There has been a series of reports which shows self-declared Islamic State militants causing severe damage to antiquities and heritage sites in Iraq and Syria: at the museum in Mosul, perhaps causing destruction at sites such as the Nergal gate in Ninevah, perhaps destruction at Hatra, and maybe even damage to the ancient city of Ninevah as well. The […]

Good Luck to the Cultural Heritage Law Teams in Chicago

Good luck to all the teams fighting over the Blue Pineapple in Chicago at the National Cultural Heritage Law Moot Court competition this weekend! This competition is put together by DePaul College of Law with the help of the Lawyers’ Committee for Cultural Heritage Preservation. It’s a great showcase for these soon-to-be-lawyers and this field. A bit […]

Germany sued over Nazi-era Medieval art sale

“Any transaction in 1935, where the sellers on the one side were Jews and the buyer on the other side was the Nazi state itself is by definition a void transaction”. So argues Nicholas O’Donnell, an attorney representing descendants of the Jewish art dealers who sold a collection of medieval artworks known as the “Guelph” or […]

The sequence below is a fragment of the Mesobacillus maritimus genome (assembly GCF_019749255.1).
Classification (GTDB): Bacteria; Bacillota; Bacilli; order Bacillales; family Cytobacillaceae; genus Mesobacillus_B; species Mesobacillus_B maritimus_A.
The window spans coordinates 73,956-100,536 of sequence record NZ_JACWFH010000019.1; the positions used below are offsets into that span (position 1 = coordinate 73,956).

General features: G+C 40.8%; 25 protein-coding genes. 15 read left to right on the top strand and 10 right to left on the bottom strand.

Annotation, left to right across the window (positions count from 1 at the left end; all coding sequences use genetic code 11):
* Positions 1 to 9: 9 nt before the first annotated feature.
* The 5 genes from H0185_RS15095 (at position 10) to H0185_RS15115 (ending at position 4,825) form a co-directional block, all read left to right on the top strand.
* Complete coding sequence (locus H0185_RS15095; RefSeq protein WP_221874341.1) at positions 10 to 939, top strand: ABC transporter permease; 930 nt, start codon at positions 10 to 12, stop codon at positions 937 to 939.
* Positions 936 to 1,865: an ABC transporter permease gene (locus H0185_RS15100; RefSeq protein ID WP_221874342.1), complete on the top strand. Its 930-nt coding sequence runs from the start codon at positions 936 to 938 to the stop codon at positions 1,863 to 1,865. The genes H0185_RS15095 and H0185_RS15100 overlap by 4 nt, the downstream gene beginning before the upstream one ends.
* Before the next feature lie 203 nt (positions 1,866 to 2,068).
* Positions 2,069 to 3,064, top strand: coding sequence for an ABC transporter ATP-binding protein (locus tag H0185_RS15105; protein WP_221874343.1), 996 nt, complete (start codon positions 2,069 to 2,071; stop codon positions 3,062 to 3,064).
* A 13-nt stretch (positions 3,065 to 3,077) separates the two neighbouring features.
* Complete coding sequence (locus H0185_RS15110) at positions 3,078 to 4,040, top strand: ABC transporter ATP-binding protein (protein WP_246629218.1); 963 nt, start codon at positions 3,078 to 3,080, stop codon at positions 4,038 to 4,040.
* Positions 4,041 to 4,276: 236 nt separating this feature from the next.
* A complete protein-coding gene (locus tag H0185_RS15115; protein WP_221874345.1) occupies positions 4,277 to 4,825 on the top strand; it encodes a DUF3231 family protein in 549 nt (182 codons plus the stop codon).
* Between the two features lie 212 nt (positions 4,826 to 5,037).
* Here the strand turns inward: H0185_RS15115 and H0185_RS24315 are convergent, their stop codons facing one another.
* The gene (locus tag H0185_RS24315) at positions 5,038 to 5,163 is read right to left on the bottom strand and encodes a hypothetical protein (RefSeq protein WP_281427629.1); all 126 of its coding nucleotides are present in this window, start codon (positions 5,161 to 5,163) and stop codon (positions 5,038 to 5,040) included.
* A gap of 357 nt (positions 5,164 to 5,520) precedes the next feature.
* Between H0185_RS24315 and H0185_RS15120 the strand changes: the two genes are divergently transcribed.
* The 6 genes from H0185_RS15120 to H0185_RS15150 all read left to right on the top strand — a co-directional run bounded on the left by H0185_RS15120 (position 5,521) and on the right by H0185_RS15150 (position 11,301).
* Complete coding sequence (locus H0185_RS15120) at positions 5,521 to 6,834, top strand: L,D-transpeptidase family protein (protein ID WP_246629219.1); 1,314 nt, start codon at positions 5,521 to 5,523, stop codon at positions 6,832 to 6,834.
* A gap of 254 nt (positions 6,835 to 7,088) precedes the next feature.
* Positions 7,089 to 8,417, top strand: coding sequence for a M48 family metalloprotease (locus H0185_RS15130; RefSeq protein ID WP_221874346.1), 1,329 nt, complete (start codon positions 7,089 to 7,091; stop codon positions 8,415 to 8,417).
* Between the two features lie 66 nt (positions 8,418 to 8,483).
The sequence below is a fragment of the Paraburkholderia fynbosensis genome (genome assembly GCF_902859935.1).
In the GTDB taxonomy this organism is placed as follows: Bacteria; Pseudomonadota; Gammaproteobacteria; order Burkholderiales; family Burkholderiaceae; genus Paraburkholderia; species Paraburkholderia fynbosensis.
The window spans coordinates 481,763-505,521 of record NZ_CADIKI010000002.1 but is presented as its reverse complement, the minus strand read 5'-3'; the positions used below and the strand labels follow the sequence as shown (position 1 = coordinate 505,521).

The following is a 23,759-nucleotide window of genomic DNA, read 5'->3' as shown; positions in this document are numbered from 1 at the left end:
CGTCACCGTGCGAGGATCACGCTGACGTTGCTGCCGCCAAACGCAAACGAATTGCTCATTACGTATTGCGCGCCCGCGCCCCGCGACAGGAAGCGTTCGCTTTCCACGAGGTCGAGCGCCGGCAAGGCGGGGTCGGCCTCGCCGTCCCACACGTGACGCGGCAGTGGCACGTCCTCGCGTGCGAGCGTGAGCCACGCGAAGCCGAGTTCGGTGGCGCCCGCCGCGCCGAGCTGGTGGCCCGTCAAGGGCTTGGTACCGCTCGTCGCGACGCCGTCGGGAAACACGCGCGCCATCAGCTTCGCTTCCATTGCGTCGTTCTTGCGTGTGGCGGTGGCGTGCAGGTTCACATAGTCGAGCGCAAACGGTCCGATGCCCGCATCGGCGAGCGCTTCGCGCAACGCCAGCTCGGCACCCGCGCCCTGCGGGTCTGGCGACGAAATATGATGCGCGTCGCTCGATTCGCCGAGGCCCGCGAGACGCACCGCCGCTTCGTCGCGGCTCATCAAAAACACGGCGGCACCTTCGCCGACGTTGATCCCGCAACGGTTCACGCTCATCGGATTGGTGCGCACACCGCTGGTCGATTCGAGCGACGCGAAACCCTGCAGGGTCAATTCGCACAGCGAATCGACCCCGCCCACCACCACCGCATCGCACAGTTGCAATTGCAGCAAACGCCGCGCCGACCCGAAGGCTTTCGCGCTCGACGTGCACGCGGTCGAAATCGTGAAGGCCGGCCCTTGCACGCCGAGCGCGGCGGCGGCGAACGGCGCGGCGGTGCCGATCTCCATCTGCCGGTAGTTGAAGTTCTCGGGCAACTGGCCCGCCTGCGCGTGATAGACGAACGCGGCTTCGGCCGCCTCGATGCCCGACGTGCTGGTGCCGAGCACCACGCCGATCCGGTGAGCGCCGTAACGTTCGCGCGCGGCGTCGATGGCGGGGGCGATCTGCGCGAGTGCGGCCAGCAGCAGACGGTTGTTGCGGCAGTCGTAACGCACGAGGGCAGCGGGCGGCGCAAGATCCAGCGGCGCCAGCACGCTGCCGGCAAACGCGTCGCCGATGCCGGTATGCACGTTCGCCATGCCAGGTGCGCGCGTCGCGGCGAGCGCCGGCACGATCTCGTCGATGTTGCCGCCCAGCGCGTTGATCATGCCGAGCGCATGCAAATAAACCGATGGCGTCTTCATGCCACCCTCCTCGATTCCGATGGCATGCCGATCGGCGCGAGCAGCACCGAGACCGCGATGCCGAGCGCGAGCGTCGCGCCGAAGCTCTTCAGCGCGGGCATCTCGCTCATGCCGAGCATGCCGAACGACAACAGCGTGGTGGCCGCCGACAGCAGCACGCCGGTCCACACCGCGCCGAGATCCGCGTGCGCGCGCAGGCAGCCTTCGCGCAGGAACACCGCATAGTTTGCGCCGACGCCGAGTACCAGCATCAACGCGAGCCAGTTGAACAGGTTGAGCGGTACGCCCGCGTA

Call for Papers: Art & Law in Peril

Art & Law: Art in Peril An Interdisciplinary Conference 23 June 2015, University of Cambridge   Art & Law: Art in Peril is an interdisciplinary conference convened to discuss varying perspectives on questions of art and law and to break down the barriers of specialization. Art & Law: Art in Peril intends to improve communication […]

BBC Reports on the Islamic State and illicit antiquities

Simon Cox has a terrific investigative report from Lebanon on the trade in antiquities and how it may be funding the activities of the Islamic State. You can listen to the 38 minute BBC 4 radio program here. The report interviews one antiquities smuggler a Lebanese Police Lieutenant, and a Lebanese archaeologist. From the BBC […]

“New” Leonardo da Vinci seized in Switzerland

A joint Swiss and Italian investigation has resulted in a seizure of this portrait, which may be a work by Leonardo da Vinci. Whether the work is, in fact, a recently surfaced work by the Renaissance master is very much in doubt. Some have tried to attribute the work to him the Telegraph reports: Carbon […]